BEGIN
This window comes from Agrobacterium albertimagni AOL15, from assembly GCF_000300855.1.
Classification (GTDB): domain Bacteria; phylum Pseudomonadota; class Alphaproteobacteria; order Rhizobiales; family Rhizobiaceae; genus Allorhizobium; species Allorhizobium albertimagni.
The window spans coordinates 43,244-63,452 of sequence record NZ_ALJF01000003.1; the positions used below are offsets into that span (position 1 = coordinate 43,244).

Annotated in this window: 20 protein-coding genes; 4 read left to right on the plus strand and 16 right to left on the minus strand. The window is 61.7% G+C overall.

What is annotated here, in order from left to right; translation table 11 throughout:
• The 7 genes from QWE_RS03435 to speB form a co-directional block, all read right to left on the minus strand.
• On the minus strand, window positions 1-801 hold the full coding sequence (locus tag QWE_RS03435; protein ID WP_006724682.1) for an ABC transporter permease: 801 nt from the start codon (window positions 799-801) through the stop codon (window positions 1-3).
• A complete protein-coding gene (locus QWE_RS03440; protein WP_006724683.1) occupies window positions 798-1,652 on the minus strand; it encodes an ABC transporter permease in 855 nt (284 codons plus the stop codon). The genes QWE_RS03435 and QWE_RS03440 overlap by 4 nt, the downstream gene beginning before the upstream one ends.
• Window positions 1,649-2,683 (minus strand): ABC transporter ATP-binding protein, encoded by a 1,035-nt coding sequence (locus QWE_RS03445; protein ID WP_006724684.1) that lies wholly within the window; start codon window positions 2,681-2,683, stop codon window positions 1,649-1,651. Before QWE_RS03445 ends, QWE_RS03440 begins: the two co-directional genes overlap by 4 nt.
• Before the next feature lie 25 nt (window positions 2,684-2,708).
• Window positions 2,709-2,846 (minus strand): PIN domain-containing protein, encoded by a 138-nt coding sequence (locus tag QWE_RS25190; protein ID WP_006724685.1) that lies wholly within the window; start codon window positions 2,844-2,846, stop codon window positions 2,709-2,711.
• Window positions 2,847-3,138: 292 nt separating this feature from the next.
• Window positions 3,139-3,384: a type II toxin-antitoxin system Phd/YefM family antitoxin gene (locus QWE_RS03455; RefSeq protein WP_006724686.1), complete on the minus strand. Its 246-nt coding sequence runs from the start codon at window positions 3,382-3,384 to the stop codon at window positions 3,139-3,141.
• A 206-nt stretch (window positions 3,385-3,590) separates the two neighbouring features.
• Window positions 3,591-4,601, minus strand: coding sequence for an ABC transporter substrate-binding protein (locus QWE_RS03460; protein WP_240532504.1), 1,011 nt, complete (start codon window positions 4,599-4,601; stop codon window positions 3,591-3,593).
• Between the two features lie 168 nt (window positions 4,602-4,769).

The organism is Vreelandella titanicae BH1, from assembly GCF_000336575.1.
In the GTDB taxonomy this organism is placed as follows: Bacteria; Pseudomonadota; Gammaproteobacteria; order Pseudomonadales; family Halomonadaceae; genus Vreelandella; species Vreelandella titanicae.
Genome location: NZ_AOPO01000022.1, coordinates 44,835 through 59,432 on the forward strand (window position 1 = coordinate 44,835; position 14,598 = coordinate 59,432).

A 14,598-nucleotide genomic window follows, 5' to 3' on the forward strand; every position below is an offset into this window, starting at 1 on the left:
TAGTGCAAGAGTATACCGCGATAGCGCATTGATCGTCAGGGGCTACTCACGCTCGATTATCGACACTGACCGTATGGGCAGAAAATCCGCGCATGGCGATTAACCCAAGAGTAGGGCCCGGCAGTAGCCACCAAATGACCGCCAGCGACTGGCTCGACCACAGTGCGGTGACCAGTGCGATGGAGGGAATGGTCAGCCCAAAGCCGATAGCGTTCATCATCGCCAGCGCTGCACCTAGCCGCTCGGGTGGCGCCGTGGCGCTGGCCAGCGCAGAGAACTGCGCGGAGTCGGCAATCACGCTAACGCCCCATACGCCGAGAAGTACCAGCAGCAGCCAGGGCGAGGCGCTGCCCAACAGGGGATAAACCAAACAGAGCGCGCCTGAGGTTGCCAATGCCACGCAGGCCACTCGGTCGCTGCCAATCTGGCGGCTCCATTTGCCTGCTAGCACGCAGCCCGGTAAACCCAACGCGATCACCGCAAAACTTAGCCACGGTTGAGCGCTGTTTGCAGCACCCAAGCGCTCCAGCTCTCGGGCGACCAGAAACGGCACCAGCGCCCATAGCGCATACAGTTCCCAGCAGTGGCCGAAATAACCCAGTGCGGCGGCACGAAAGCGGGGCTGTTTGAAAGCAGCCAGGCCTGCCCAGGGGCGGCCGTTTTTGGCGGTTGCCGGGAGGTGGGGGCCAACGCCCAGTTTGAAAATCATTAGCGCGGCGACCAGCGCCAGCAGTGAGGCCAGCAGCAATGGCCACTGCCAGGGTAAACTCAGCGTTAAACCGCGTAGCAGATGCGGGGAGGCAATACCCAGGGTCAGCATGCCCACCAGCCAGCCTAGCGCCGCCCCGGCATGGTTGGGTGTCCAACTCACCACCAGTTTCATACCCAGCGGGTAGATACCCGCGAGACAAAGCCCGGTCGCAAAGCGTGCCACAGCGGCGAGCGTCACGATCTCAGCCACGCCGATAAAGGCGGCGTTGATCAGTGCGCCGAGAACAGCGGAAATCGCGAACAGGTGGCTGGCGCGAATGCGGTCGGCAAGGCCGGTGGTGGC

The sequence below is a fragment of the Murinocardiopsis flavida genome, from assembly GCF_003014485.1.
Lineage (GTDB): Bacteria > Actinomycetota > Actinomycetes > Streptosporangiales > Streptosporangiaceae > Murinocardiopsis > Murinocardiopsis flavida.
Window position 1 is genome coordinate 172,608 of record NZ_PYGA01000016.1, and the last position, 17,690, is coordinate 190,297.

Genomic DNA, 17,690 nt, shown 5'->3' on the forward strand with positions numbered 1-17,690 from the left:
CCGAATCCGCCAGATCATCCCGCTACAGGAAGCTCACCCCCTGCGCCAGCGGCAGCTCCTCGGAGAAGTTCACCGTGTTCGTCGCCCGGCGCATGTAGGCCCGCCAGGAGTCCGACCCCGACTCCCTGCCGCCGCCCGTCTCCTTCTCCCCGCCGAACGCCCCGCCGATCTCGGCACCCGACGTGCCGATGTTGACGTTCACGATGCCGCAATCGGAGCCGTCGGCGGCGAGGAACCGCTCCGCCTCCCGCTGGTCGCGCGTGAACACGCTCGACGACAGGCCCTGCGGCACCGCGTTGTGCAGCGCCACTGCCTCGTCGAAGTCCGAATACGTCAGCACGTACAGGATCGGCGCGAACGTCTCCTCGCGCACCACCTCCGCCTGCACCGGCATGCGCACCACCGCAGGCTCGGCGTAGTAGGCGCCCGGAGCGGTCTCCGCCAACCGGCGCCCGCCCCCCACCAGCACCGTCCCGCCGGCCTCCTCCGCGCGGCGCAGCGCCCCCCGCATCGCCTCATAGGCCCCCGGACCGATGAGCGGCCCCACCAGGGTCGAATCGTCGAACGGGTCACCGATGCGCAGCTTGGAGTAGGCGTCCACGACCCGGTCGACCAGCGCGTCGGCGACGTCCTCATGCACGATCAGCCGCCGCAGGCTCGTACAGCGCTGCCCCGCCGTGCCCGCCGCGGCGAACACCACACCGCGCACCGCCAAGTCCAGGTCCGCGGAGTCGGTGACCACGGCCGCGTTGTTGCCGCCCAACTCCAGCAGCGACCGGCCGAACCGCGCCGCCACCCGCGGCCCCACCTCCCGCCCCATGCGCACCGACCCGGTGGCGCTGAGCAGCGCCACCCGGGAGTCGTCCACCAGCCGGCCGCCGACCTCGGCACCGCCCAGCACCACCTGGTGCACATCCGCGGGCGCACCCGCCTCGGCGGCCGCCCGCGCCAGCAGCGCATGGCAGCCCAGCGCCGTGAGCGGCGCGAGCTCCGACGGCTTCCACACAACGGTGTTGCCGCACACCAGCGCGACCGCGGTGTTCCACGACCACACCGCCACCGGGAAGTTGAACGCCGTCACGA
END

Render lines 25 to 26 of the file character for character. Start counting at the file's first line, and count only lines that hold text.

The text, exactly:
Genomic DNA, 17,690 nt, shown 5'->3' on the forward strand with positions numbered 1-17,690 from the left:
CCGAATCCGCCAGATCATCCCGCTACAGGAAGCTCACCCCCTGCGCCAGCGGCAGCTCCTCGGAGAAGTTCACCGTGTTCGTCGCCCGGCGCATGTAGGCCCGCCAGGAGTCCGACCCCGACTCCCTGCCGCCGCCCGTCTCCTTCTCCCCGCCGAACGCCCCGCCGATCTCGGCACCCGACGTGCCGATGTTGACGTTCACGATGCCGCAATCGGAGCCGTCGGCGGCGAGGAACCGCTCCGCCTCCCGCTGGTCGCGCGTGAACACGCTCGACGACAGGCCCTGCGGCACCGCGTTGTGCAGCGCCACTGCCTCGTCGAAGTCCGAATACGTCAGCACGTACAGGATCGGCGCGAACGTCTCCTCGCGCACCACCTCCGCCTGCACCGGCATGCGCACCACCGCAGGCTCGGCGTAGTAGGCGCCCGGAGCGGTCTCCGCCAACCGGCGCCCGCCCCCCACCAGCACCGTCCCGCCGGCCTCCTCCGCGCGGCGCAGCGCCCCCCGCATCGCCTCATAGGCCCCCGGACCGATGAGCGGCCCCACCAGGGTCGAATCGTCGAACGGGTCACCGATGCGCAGCTTGGAGTAGGCGTCCACGACCCGGTCGACCAGCGCGTCGGCGACGTCCTCATGCACGATCAGCCGCCGCAGGCTCGTACAGCGCTGCCCCGCCGTGCCCGCCGCGGCGAACACCACACCGCGCACCGCCAAGTCCAGGTCCGCGGAGTCGGTGACCACGGCCGCGTTGTTGCCGCCCAACTCCAGCAGCGACCGGCCGAACCGCGCCGCCACCCGCGGCCCCACCTCCCGCCCCATGCGCACCGACCCGGTGGCGCTGAGCAGCGCCACCCGGGAGTCGTCCACCAGCCGGCCGCCGACCTCGGCACCGCCCAGCACCACCTGGTGCACATCCGCGGGCGCACCCGCCTCGGCGGCCGCCCGCGCCAGCAGCGCATGGCAGCCCAGCGCCGTGAGCGGCGCGAGCTCCGACGGCTTCCACACAACGGTGTTGCCGCACACCAGCGCGACCGCGGTGTTCCACGACCACACCGCCACCGGGAAGTTGAACGCCGTCACGA